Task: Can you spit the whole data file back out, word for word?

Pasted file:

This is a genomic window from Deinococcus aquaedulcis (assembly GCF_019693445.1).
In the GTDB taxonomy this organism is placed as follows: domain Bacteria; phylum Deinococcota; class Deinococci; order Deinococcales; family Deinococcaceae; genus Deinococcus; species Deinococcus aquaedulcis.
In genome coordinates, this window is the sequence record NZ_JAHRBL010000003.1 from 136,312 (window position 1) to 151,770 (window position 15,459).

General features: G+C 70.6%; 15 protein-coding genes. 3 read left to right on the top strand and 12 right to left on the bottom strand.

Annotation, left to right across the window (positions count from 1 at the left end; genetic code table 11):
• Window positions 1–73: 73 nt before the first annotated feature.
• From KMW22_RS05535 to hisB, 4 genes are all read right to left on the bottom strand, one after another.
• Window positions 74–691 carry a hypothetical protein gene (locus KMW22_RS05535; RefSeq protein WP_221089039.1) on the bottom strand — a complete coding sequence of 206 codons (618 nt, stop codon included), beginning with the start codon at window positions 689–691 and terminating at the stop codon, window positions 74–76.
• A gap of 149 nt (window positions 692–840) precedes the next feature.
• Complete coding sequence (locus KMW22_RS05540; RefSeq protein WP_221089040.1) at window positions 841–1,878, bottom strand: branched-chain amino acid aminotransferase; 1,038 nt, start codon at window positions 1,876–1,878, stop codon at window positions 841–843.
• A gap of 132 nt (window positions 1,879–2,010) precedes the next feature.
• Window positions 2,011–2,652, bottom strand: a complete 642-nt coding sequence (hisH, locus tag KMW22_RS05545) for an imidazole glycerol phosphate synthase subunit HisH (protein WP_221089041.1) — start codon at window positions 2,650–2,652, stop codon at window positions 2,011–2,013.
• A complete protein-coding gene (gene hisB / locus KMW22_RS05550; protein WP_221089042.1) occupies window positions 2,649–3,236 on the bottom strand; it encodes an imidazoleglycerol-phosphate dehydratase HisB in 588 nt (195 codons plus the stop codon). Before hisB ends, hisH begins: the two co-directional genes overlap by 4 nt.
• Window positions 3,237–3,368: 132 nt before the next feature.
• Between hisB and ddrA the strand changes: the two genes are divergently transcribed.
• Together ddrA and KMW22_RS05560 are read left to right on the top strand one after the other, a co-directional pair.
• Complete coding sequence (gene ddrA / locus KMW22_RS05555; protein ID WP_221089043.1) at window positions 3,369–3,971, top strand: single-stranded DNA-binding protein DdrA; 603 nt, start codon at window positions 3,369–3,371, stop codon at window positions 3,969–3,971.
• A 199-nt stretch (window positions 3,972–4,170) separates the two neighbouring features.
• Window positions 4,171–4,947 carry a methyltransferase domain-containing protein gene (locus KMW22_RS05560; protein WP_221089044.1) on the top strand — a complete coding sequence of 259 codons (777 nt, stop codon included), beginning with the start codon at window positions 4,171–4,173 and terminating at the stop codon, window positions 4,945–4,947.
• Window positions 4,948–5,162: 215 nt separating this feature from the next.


This is a genomic window from Deinococcus aquaedulcis (assembly GCF_019693445.1).
In the GTDB taxonomy this organism is placed as follows: domain Bacteria; phylum Deinococcota; class Deinococci; order Deinococcales; family Deinococcaceae; genus Deinococcus; species Deinococcus aquaedulcis.
In genome coordinates, this window is the sequence record NZ_JAHRBL010000003.1 from 136,312 (window position 1) to 151,770 (window position 15,459).

General features: G+C 70.6%; 15 protein-coding genes. 3 read left to right on the top strand and 12 right to left on the bottom strand.

Annotation, left to right across the window (positions count from 1 at the left end; genetic code table 11):
• Window positions 1–73: 73 nt before the first annotated feature.
• From KMW22_RS05535 to hisB, 4 genes are all read right to left on the bottom strand, one after another.
• Window positions 74–691 carry a hypothetical protein gene (locus KMW22_RS05535; RefSeq protein WP_221089039.1) on the bottom strand — a complete coding sequence of 206 codons (618 nt, stop codon included), beginning with the start codon at window positions 689–691 and terminating at the stop codon, window positions 74–76.
• A gap of 149 nt (window positions 692–840) precedes the next feature.
• Complete coding sequence (locus KMW22_RS05540; RefSeq protein WP_221089040.1) at window positions 841–1,878, bottom strand: branched-chain amino acid aminotransferase; 1,038 nt, start codon at window positions 1,876–1,878, stop codon at window positions 841–843.
• A gap of 132 nt (window positions 1,879–2,010) precedes the next feature.
• Window positions 2,011–2,652, bottom strand: a complete 642-nt coding sequence (hisH, locus tag KMW22_RS05545) for an imidazole glycerol phosphate synthase subunit HisH (protein WP_221089041.1) — start codon at window positions 2,650–2,652, stop codon at window positions 2,011–2,013.
• A complete protein-coding gene (gene hisB / locus KMW22_RS05550; protein WP_221089042.1) occupies window positions 2,649–3,236 on the bottom strand; it encodes an imidazoleglycerol-phosphate dehydratase HisB in 588 nt (195 codons plus the stop codon). Before hisB ends, hisH begins: the two co-directional genes overlap by 4 nt.
• Window positions 3,237–3,368: 132 nt before the next feature.
• Between hisB and ddrA the strand changes: the two genes are divergently transcribed.
• Together ddrA and KMW22_RS05560 are read left to right on the top strand one after the other, a co-directional pair.
• Complete coding sequence (gene ddrA / locus KMW22_RS05555; protein ID WP_221089043.1) at window positions 3,369–3,971, top strand: single-stranded DNA-binding protein DdrA; 603 nt, start codon at window positions 3,369–3,371, stop codon at window positions 3,969–3,971.
• A 199-nt stretch (window positions 3,972–4,170) separates the two neighbouring features.
• Window positions 4,171–4,947 carry a methyltransferase domain-containing protein gene (locus KMW22_RS05560; protein WP_221089044.1) on the top strand — a complete coding sequence of 259 codons (777 nt, stop codon included), beginning with the start codon at window positions 4,171–4,173 and terminating at the stop codon, window positions 4,945–4,947.
• Window positions 4,948–5,162: 215 nt separating this feature from the next.